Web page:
Peer-to-peer networks are cozying up to marketers in a bid to profit from the millions of Internet users migrating to their hubs from Napster--but can they walk the tightrope between pulling in revenues and pushing consumers away?
Several recent partnerships highlight the move toward transforming free online communities into something like the Las Vegas strip. On Wednesday, ad sales network 24/7 Media touted the commercial potential of networks that have attracted millions of youthful consumers, signing a deal to sell advertising on MusiCity.com.
Other deals, however, have instead highlighted the potential for a backlash against companies that attempt to harness the free-wheeling anarchy of file-swapping communities, efforts that also risk legal attack from record labels.
In one of the most controversial moves to date, a company called eZula has been working with file-swapping developers such as Kazaa and iMesh on a software add-on that superimposes advertising links over text on Web pages, sparking some harsh complaints.
"It can be confusing and at worst misleading," said Vergil Bushnell, a researcher at the Washington, D.C.-based Consumer Project on Technology, who says Kazaa's eZula advertising add-on placed some links to a recent search he conducted on Google.
Kazaa is among several peer-to-peer companies using advertising software, or "adware," to attempt to walk the marketing tightrope. File-sharing networks Kazaa, BearShare and Audio Galaxy Satellite are bundling third-party software into their default installations to track consumer habits online and pipe in related advertising.
Kazaa, for example, bundles about five enhancement programs in its media desktop download, including eZula, OnFlow, WebEnhancer and Cydoor Technologies--a program to deliver targeted advertising.
Free Peers Chief Executive Vincent Falco, whose company is behind BearShare, said advertising is a legitimate way for companies such as his to make a living.
"In the end, someone has to pay for bandwidth and software development," he said. "We don't want to charge the users money, so we are constantly searching for creative and sustainable ways to keep delivering the free product."
Some analysts said such networks pose unique problems for marketers, which could detract from their success as advertising platforms. Advertising analysts, for example, say that consumers who are visiting file-sharing networks are focused on specific tasks, such as downloading songs, and generally are not receptive to a promotion if unrelated.
"If you're in the middle of swapping a heavy-metal MP3 and you put in a Barry Manilow ad, it's going to be ignored," said Jim Nail, an analyst at Forrester Research.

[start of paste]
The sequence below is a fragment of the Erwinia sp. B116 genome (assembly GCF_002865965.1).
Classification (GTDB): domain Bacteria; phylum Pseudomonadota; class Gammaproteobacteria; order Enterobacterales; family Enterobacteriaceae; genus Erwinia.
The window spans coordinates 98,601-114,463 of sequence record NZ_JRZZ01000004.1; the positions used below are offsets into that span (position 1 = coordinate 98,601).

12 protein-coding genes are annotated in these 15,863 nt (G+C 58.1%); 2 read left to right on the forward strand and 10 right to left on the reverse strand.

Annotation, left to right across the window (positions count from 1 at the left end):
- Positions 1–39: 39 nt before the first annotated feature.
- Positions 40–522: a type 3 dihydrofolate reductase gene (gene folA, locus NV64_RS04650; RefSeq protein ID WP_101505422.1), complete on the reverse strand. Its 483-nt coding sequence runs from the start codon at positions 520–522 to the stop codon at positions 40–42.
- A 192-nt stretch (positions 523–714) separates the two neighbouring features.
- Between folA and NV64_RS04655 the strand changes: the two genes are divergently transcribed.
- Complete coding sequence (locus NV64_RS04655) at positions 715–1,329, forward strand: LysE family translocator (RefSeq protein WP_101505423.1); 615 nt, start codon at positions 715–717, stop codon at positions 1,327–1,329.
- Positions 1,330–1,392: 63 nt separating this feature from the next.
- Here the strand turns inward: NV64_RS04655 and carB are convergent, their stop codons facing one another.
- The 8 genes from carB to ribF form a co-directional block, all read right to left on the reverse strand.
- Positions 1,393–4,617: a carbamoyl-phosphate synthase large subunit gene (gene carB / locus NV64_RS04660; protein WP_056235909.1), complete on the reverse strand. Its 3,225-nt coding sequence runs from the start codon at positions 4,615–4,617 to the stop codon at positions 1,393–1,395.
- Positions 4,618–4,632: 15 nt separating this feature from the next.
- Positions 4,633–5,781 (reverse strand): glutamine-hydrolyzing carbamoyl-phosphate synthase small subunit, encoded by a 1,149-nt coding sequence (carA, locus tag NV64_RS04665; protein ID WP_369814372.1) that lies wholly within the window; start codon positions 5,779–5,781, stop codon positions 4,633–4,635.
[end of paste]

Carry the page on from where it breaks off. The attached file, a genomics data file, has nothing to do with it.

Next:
And even if file-swapping services solve the commercial problems with advertising, they may still run afoul of copyright laws that have been used by the record labels to effectively shut down Napster. As the labels prepare to launch paid music subscription services, they're unlikely to turn a blind eye to companies like BearShare.
In an attempt to work around the advertising aversion of file-swappers, some developers are trying the subtle approach. BearShare and others use what critics call "spyware"--behind-the-scenes software that helps determine the interests of consumers to better target ads.
Kazaa and iMesh also use software that consumers download when installing their file-sharing products. Called TopText, the add-on program allows the companies to sell advertisers contextual links to popular keywords such as "real estate" or "cars." The TopText program attaches itself to the consumers' Web browser and works on all Web pages.
Its golden-highlighted links, seen by Web surfers using Internet Explorer browsers 4.0 and higher, highlight more than 7,000 keywords sold through eZula's network, the maker of TopText. A Kazaa or iMesh subscriber searching Yahoo, for example, might see a yellow link on the word "travel," which if clicked on, would take him to Expedia.com if that were the advertiser.
Microsoft has developed a similar technology, called Smart Tags, which is included in Office XP. However, the company decided to exclude Smart Tags from its newest operating system Windows XP because of concern that the tags give Microsoft greater control over consumers' Internet use.
Unlike Microsoft's technology, which is bundled in its browser technology, the TopText program is a plug-in application. It runs from the consumer's computer and does not manipulate another company's Web site from the server side. The links merely appear on top of the site's design, much like other linking programs such as NBCi's QuickClicks.
TopText software has prompted heated discussion on online bulletin boards and drawn criticism from people who say that it could violate intellectual property rights of company Web pages, among other things.